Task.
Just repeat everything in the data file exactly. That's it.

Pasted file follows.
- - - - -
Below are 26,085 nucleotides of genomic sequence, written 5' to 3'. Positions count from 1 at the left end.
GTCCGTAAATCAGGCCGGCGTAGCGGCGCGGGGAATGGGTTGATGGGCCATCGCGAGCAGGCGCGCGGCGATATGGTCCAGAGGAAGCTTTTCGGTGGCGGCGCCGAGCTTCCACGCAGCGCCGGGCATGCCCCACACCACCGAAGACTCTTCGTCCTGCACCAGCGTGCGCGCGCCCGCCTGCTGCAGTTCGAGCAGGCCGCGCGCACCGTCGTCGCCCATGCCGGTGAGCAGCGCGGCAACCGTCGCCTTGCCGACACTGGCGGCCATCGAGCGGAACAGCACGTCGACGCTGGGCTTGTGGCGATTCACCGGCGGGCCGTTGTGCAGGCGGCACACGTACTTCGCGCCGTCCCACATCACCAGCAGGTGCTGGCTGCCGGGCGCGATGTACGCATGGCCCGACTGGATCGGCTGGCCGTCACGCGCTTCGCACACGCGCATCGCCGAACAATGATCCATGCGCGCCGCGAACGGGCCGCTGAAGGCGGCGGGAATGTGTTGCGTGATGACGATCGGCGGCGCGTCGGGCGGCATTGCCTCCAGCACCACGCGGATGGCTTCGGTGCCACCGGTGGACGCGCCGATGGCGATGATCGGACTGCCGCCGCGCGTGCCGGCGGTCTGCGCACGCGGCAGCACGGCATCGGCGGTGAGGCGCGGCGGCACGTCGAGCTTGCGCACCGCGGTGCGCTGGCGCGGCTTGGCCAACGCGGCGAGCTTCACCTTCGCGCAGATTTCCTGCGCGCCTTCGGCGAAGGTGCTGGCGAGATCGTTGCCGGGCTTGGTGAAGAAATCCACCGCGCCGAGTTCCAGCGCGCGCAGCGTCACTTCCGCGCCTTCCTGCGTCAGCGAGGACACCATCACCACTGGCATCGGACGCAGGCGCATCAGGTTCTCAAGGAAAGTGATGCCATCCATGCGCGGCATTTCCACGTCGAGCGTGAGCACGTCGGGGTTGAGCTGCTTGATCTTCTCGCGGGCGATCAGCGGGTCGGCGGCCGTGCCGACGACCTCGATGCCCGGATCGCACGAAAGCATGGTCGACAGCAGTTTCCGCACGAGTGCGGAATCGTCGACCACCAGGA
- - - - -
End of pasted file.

Below are 26,085 nucleotides of genomic sequence, written 5' to 3'. Positions count from 1 at the left end.
GTCCGTAAATCAGGCCGGCGTAGCGGCGCGGGGAATGGGTTGATGGGCCATCGCGAGCAGGCGCGCGGCGATATGGTCCAGAGGAAGCTTTTCGGTGGCGGCGCCGAGCTTCCACGCAGCGCCGGGCATGCCCCACACCACCGAAGACTCTTCGTCCTGCACCAGCGTGCGCGCGCCCGCCTGCTGCAGTTCGAGCAGGCCGCGCGCACCGTCGTCGCCCATGCCGGTGAGCAGCGCGGCAACCGTCGCCTTGCCGACACTGGCGGCCATCGAGCGGAACAGCACGTCGACGCTGGGCTTGTGGCGATTCACCGGCGGGCCGTTGTGCAGGCGGCACACGTACTTCGCGCCGTCCCACATCACCAGCAGGTGCTGGCTGCCGGGCGCGATGTACGCATGGCCCGACTGGATCGGCTGGCCGTCACGCGCTTCGCACACGCGCATCGCCGAACAATGATCCATGCGCGCCGCGAACGGGCCGCTGAAGGCGGCGGGAATGTGTTGCGTGATGACGATCGGCGGCGCGTCGGGCGGCATTGCCTCCAGCACCACGCGGATGGCTTCGGTGCCACCGGTGGACGCGCCGATGGCGATGATCGGACTGCCGCCGCGCGTGCCGGCGGTCTGCGCACGCGGCAGCACGGCATCGGCGGTGAGGCGCGGCGGCACGTCGAGCTTGCGCACCGCGGTGCGCTGGCGCGGCTTGGCCAACGCGGCGAGCTTCACCTTCGCGCAGATTTCCTGCGCGCCTTCGGCGAAGGTGCTGGCGAGATCGTTGCCGGGCTTGGTGAAGAAATCCACCGCGCCGAGTTCCAGCGCGCGCAGCGTCACTTCCGCGCCTTCCTGCGTCAGCGAGGACACCATCACCACTGGCATCGGACGCAGGCGCATCAGGTTCTCAAGGAAAGTGATGCCATCCATGCGCGGCATTTCCACGTCGAGCGTGAGCACGTCGGGGTTGAGCTGCTTGATCTTCTCGCGGGCGATCAGCGGGTCGGCGGCCGTGCCGACGACCTCGATGCCCGGATCGCACGAAAGCATGGTCGACAGCAGTTTCCGCACGAGTGCGGAATCGTCGACCACCAGGA